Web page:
Back on the record, Pyle stressed the short time available before the council's death toll announcement and how quickly they on the executive committee had to act. Russell Brown wondered about the matter of getting "the skids greased at the White House." Pyle replied that this was a detail to be worked out. Mattson informed Brown that the White House was not aware of any of these plans. Foulis added that neither was Hearst, the committee chairman, indicating that there was "a very strong possibility we can see the chairman in the morning. Whether we want to or not is another thing." Pyle suggested that Hearst "could contact the White House immediately and ask for an audience with the President."
The executive committee moved rapidly. Hearst and Foulis met briefly with President Kennedy on February 8, 1963, to make arrangements. Five days later, the executive committee met in a government office to discuss in more detail what points should come out of the meeting at which the President would appear. William Simon of the National Highway Users Conference advocated getting the White House committed to the kinds of state action that could only end up with state legislation (like backing the Uniform Vehicle Code program). This, Simon reasoned, would by simple logic stop the White House from supporting competitive federal laws for highway safety. He thought that "that would be a good policy position to get the Administration into." Simon expressed added concern that with the "White House dipping their fingers into all kinds of state legislative programs" such as civil rights and getting rid of poll tax laws, it wouldn't seem "that the White House would be out of character if they would dip into this highway safety thing."
Others around the table preferred to suggest that the President say something that would not arouse his suspicions. Foulis offered an alternative: "If we could provide the President with something that would give a public image, give the proper public image of what is being done and how it is being done, we would be much better off ..." This seemed to the group like a good idea, so it was decided that the announced purpose of the meeting would be "the acceleration of the application of the Action Program."
The next matter to which they turned their attention was how to publicize the meeting, and whether federal funds could be used to hire a public relations firm, as was done on prior occasions for the conferences the President's Committee on Traffic Safety sponsored around the country. The Automotive Safety Foundation's James Lake estimated the cost at $5000 and thought that maybe Life magazine could be persuaded to do a story on the general subject of traffic safety, "tying the President into this thing." When Foulis asked, "You think we ought to hire somebody to get Life magazine to cover it?" Lake suddenly dropped the subject. The deliberations continued over who should be invited from the government, whether too many government people would unbalance the private participants' presence, how to handle Capitol Hill, especially Congressman Kenneth Roberts, who was not thought to be properly enthusiastic over either the Action Program or the President's Committee operations.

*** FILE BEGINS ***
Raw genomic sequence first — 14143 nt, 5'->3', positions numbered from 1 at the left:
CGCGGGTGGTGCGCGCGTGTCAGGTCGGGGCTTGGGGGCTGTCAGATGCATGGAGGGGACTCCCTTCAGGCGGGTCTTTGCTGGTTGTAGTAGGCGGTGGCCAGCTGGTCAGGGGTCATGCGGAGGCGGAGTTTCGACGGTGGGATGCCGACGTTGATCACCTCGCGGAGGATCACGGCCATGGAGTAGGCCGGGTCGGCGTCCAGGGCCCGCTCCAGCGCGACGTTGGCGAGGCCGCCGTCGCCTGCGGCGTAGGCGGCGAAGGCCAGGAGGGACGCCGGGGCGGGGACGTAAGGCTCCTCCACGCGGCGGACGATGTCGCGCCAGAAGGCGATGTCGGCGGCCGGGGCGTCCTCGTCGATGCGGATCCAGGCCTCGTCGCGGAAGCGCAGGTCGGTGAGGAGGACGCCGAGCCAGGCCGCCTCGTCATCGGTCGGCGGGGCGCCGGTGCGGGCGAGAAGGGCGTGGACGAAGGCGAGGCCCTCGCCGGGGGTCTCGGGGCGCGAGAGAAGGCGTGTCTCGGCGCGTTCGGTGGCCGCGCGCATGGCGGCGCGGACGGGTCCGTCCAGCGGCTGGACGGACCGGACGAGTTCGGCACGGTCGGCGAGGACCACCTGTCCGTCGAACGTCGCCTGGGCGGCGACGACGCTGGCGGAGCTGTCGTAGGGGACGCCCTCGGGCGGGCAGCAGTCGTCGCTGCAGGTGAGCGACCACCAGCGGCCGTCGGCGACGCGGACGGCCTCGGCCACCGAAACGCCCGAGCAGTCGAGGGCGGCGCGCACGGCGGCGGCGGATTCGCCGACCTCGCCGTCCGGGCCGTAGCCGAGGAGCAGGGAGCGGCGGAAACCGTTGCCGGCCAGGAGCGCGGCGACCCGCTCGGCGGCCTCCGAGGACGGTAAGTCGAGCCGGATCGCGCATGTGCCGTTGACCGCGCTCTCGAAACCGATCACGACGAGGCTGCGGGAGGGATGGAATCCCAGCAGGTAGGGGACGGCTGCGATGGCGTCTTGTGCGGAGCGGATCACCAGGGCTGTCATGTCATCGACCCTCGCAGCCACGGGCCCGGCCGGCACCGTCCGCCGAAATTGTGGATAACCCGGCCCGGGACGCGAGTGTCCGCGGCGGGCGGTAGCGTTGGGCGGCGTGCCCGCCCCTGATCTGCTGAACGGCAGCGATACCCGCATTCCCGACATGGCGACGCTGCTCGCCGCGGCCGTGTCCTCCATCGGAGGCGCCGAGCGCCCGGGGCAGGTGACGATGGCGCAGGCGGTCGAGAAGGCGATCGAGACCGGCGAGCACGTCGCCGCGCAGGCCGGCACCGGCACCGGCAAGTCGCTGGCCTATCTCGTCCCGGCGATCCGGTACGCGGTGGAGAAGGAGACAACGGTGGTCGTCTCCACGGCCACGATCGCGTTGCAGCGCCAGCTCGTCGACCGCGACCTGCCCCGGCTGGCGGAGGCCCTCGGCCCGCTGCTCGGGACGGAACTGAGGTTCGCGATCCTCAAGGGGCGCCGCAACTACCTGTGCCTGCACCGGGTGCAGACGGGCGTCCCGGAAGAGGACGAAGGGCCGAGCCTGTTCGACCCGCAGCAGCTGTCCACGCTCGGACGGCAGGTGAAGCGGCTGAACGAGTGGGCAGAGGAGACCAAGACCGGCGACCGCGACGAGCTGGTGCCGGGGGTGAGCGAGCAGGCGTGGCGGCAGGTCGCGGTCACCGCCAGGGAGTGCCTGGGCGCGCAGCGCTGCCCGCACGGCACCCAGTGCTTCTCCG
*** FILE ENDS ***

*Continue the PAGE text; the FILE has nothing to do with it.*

Russell Brown broke in with exasperation at one point, urging his associates to concentrate on getting President Kennedy to speak before a small group at the White House rather than before a large group in an auditorium, which would dilute the whole idea of the meeting. "I'd like to get this guy on the record to make a statement. He hasn't said boo about traffic safety as far as I am concerned, and I think that is why I am even willing to have him make a statement to the press," he said. Brown clearly thought the time had come to be more aggressive. He declared that Hearst, Mattson, Mrs. Katharine White (a member of the President's Committee) and Foulis "ought to go up there and gang up on the guy. I think it is important that he finally gets on his feet." Dr. Paul Joliet, chief of the Public Health Service's division of accident prevention, concurred. "He will find it more difficult to be negative before four than before one," Joliet said, and Brown replied, "Particularly before a woman."